Millions of borrowers may be eligible to receive some student loan forgiveness under President Joe Biden's new income-driven repayment (IDR) plan. Still, according to a recent report, some may face having to pay taxes on these savings.
The Biden administration introduced the Saving on a Valuable Education (SAVE) plan to help student loan borrowers after the Supreme Court's decision to strike down Biden's student loan forgiveness plan.
The new IDR plan would reduce the monthly payment to $0 for borrowers earning $32,800 a year or less, translating to roughly $15 an hour, the White House said in a statement.
Additionally, borrowers with an original balance of $12,000 or less will receive forgiveness of any remaining balance after making 10 years of payments, with the maximum repayment period before forgiveness rising by one year for every additional $1,000 borrowed.
More than 800,000 Americans with student debt who have been in repayment for over 20 years have already started to see those debts canceled, and the administration estimates that over 20 million borrowers could benefit from the SAVE plan.
Although discharged student debt is exempt from federal tax due to the American Rescue Plan Act of 2021, some states may still tax the savings, according to a report by the Tax Foundation.
As of 2023, Indiana, North Carolina and Mississippi have stated that the balance of forgiven student loans will be taxed as income. Taxpayers in Arkansas and Wisconsin may also have to pay taxes on forgiven student loan debt, but these states are currently reviewing their tax laws and have yet to decide.
If you hold private student loans, you could consider refinancing them to a lower interest rate to reduce your monthly payments. Visit Credible to compare options from different lenders and choose the one with the best rate for you.
This is how much borrowers may be taxed
Student loan borrowers that have their debts discharged under Biden's SAVE plan could see the amount of debt forgiveness they receive show up as gross income, according to an Experian blog.
However, according to Experian, a borrower's federal student loan forgiveness balance may add to a tax bill. Still, it may not be enough to push borrowers into a higher tax rate.
"Remember, tax brackets don't work by applying a single tax rate to your entire income; rather, they are tiered," Experian said. "Each tier of your income gets taxed at a slightly higher marginal tax rate."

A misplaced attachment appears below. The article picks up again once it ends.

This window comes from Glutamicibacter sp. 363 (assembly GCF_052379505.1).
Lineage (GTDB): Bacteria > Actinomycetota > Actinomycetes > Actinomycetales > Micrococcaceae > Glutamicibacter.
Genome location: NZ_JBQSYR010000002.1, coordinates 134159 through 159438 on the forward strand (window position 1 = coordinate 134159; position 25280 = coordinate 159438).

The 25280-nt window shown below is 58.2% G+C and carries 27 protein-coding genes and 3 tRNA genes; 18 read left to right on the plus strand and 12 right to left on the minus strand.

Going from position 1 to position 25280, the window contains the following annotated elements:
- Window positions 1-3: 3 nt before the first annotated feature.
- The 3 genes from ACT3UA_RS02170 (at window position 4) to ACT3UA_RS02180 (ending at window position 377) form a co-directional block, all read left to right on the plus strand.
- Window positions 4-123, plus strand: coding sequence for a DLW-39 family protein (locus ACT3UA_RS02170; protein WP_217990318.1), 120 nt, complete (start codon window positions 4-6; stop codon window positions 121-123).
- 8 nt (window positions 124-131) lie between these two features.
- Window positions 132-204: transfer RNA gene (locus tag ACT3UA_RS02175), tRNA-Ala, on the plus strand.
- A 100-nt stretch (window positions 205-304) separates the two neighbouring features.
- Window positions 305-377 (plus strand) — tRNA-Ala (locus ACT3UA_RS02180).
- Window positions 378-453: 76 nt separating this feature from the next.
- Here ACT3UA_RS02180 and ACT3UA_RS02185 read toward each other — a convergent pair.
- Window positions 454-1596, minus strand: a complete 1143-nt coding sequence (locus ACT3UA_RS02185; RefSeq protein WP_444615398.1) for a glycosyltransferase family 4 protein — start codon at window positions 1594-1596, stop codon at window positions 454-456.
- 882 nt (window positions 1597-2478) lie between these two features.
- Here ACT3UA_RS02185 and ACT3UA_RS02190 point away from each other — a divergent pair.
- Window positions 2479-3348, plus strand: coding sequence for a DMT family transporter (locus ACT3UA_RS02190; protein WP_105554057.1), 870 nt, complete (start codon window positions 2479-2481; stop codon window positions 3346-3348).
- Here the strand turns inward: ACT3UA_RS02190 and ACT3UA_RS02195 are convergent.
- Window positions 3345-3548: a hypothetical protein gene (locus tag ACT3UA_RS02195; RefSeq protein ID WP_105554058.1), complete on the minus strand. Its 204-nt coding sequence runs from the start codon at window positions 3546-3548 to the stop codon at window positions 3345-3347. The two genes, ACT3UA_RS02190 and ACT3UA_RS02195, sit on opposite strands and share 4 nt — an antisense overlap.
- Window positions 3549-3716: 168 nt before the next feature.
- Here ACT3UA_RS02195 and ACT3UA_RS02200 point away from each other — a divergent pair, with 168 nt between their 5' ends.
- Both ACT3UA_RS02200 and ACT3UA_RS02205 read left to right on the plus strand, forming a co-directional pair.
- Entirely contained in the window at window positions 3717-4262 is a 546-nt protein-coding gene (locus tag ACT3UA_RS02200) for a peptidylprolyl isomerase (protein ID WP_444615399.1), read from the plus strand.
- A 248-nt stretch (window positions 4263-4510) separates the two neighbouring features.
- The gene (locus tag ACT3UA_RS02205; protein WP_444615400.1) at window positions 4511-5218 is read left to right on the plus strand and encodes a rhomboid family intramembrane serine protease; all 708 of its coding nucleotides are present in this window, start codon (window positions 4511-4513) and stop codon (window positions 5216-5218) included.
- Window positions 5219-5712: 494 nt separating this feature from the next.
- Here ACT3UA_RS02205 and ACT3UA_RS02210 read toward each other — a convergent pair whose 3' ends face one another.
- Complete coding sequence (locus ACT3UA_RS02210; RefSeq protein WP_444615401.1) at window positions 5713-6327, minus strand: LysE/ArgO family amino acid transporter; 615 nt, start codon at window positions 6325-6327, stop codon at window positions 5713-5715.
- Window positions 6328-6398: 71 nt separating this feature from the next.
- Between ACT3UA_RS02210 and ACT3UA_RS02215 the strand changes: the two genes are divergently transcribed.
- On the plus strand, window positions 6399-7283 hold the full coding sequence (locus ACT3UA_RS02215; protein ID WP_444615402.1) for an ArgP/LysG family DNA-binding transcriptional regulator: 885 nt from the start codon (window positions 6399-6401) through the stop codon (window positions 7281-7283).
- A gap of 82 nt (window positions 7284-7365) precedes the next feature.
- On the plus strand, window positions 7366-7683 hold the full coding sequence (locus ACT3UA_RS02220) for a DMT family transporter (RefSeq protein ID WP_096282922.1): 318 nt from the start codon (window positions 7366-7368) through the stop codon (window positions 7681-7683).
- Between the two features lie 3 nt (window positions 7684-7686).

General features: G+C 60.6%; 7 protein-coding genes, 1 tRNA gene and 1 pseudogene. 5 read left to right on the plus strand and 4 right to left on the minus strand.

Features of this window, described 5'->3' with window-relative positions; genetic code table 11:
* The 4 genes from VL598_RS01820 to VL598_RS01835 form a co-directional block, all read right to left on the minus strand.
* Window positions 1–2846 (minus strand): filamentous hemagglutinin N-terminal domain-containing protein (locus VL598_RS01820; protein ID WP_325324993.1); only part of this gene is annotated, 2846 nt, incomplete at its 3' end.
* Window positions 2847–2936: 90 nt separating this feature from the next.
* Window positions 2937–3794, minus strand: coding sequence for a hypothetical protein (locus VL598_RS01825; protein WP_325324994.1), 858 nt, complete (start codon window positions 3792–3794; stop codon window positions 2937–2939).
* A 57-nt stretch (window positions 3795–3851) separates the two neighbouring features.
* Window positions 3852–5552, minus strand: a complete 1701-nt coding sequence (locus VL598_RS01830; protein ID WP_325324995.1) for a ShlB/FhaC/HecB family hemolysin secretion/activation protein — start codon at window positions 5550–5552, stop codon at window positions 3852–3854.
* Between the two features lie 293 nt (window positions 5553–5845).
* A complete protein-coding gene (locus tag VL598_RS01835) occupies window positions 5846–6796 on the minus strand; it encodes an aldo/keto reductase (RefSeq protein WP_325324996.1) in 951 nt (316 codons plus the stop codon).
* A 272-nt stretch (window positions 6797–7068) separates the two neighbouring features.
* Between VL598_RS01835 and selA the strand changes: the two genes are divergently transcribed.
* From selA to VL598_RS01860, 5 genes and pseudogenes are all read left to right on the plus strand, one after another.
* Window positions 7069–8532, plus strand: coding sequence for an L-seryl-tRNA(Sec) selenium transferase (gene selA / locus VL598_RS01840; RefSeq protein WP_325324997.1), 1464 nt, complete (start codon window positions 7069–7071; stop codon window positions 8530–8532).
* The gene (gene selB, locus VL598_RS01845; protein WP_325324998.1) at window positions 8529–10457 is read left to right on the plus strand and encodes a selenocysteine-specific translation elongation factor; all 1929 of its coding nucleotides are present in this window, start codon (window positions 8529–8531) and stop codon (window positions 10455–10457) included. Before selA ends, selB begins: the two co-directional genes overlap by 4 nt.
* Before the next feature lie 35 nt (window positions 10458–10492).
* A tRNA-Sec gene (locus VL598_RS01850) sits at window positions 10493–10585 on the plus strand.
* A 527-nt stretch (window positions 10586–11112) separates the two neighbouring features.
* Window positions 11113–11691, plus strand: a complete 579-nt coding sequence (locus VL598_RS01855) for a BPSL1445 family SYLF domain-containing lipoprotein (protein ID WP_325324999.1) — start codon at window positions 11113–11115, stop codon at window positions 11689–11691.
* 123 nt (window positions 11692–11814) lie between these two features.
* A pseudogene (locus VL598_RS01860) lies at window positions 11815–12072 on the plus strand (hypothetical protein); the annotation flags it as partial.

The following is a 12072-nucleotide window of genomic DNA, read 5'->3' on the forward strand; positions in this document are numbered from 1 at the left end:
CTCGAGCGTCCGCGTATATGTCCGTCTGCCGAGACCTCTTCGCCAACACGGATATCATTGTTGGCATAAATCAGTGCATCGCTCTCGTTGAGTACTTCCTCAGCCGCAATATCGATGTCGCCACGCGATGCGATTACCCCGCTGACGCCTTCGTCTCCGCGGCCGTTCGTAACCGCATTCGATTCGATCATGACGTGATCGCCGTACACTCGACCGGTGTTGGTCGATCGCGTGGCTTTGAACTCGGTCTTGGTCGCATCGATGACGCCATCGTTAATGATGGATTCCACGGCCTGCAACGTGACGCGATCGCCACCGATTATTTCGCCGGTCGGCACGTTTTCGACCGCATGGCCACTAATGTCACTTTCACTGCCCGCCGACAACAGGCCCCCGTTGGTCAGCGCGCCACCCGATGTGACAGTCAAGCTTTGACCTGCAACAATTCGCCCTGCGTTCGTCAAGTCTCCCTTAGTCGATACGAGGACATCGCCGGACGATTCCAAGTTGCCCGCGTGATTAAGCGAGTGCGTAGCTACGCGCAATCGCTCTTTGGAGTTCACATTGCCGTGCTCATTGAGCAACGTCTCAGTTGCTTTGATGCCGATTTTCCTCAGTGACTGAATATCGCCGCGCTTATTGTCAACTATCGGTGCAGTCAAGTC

If you are currently in school or starting soon and need more financial aid than you can receive through FAFSA, you could consider taking out a private student loan. Visit Credible to find your personalized rate without affecting your credit score.
Here's how you can pay off a student loan tax bomb
A "student loan tax bomb" is when your student loan lender forgives all or a portion of your debt, causing you to include this amount in your taxable income, according to TurboTax.
If your state isn't exempting federal student loan forgiveness from taxes, you will have to calculate your state taxes with the forgiveness factored into your income.
Once you estimate your tax bill, prioritize saving the money you would have paid toward your forgiven loans, according to TurboTax. This can help you avoid a cash crunch caused by a student debt tax bomb.
"If you set aside $25 per month for 25 years in an account earning 2% compounding interest per year for your eventual tax payment, you'll have saved over $9,000 after taxes (assuming a 22% marginal income tax bracket)," TurboTax said. "This amount can be used to offset your future student loan tax bomb."
If you hold private student loans, you won't be enrolled in a federal income-driven repayment plan, but you could refinance your loans to a lower rate. Visit Credible to compare options from different lenders without affecting your credit score.
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